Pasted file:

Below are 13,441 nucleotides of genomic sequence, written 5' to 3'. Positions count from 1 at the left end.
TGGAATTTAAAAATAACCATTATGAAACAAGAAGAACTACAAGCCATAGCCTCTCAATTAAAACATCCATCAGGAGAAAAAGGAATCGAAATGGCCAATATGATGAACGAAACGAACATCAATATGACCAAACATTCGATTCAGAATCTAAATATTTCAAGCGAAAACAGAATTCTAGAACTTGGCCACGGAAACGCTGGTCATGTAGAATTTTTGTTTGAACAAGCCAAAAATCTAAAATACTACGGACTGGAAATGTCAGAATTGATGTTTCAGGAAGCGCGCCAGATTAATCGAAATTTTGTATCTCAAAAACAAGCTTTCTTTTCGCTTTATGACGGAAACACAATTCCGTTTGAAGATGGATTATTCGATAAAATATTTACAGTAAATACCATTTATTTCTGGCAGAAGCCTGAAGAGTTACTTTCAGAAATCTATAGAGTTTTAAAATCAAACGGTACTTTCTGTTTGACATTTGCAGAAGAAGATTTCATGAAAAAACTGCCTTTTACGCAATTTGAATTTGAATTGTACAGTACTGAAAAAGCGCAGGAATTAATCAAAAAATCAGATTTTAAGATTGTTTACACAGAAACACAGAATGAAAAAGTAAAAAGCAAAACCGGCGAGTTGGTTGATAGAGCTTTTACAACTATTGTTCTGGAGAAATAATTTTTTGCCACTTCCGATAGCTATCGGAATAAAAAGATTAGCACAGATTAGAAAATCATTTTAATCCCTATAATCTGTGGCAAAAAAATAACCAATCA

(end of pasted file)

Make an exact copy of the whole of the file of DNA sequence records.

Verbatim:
Below are 13,441 nucleotides of genomic sequence, written 5' to 3'. Positions count from 1 at the left end.
TGGAATTTAAAAATAACCATTATGAAACAAGAAGAACTACAAGCCATAGCCTCTCAATTAAAACATCCATCAGGAGAAAAAGGAATCGAAATGGCCAATATGATGAACGAAACGAACATCAATATGACCAAACATTCGATTCAGAATCTAAATATTTCAAGCGAAAACAGAATTCTAGAACTTGGCCACGGAAACGCTGGTCATGTAGAATTTTTGTTTGAACAAGCCAAAAATCTAAAATACTACGGACTGGAAATGTCAGAATTGATGTTTCAGGAAGCGCGCCAGATTAATCGAAATTTTGTATCTCAAAAACAAGCTTTCTTTTCGCTTTATGACGGAAACACAATTCCGTTTGAAGATGGATTATTCGATAAAATATTTACAGTAAATACCATTTATTTCTGGCAGAAGCCTGAAGAGTTACTTTCAGAAATCTATAGAGTTTTAAAATCAAACGGTACTTTCTGTTTGACATTTGCAGAAGAAGATTTCATGAAAAAACTGCCTTTTACGCAATTTGAATTTGAATTGTACAGTACTGAAAAAGCGCAGGAATTAATCAAAAAATCAGATTTTAAGATTGTTTACACAGAAACACAGAATGAAAAAGTAAAAAGCAAAACCGGCGAGTTGGTTGATAGAGCTTTTACAACTATTGTTCTGGAGAAATAATTTTTTGCCACTTCCGATAGCTATCGGAATAAAAAGATTAGCACAGATTAGAAAATCATTTTAATCCCTATAATCTGTGGCAAAAAAATAACCAATCA